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An Asynchronous Web API in 1994

After going down a Hacker News initiated rabbit hole, I crossed Donald Knuth's 2017 Christmas Lecture and from there ended up on the Online Encyclopedia of Integer Sequences.

For every integer sequence you provide, it lists the known occurrences and, if available, formulae that can be used to generate them.

One interesting detail is, that every page still had a "generated in N seconds" footer, where N often was > 5s for my test queries. So it seems like searching 295.000 possible sequences still takes a little computing time, even on modern hardware.

But while getting an answer on modern hardware in a few seconds is acceptable, let's image how much longer this might've taken a few year back.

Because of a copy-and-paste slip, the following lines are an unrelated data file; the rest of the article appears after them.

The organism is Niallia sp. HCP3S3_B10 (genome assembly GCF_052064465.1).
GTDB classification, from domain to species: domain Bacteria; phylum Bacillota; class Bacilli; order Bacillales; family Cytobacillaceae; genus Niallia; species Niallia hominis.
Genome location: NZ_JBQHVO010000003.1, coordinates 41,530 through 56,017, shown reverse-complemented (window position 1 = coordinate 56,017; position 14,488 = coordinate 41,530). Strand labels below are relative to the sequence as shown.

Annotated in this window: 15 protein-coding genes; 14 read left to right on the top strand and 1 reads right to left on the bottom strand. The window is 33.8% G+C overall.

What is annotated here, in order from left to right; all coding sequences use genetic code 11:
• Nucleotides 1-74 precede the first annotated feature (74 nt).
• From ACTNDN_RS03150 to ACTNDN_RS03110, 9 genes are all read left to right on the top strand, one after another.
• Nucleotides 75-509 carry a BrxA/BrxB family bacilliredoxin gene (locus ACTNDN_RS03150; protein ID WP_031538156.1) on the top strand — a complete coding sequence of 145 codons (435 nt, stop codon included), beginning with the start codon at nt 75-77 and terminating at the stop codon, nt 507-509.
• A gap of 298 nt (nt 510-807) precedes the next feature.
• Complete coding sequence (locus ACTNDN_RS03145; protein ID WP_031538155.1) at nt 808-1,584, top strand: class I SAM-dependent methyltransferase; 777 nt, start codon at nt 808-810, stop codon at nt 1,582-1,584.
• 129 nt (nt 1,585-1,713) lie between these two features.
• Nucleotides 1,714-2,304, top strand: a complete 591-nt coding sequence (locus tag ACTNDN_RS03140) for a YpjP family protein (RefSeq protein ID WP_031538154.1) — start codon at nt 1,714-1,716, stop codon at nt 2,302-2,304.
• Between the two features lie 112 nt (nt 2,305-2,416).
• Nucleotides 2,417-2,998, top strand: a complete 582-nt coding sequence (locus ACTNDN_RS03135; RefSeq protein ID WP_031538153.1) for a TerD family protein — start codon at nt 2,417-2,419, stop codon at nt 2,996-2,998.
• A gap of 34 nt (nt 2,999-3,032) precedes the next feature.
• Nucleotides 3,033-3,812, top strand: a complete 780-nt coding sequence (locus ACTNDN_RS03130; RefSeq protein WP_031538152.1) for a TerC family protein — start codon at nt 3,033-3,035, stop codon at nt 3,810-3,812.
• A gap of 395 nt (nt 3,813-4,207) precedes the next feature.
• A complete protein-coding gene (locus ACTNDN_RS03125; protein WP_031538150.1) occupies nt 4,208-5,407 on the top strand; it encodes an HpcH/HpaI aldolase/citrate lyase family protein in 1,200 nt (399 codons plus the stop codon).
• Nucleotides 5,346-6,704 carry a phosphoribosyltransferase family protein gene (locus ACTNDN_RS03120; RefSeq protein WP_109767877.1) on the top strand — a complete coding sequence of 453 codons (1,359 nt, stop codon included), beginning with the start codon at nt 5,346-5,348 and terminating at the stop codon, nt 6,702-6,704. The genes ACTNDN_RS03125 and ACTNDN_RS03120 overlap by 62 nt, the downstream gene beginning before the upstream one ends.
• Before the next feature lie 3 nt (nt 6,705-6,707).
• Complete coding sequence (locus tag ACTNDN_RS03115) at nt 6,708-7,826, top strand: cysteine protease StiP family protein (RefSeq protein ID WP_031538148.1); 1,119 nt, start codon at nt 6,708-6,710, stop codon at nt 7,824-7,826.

In order to offer advanced searches and explain sequences a new service was established in 1994: "Superseeker". As this services does some "serious computing", we can take a guess at how much longer it must've taken to complete a query.

So in order to offer this at that time (where homes still had per-minute dial-up), the search API was implemented on top of plain e-mail.

That way the server could take as long as it needed to generate a response, and the sender would be notified as soon as possible once the calculation was done. What a beautifully simple approach.


Software based on the original bunch of shell scripts from back then is still in use and it's source code is available here.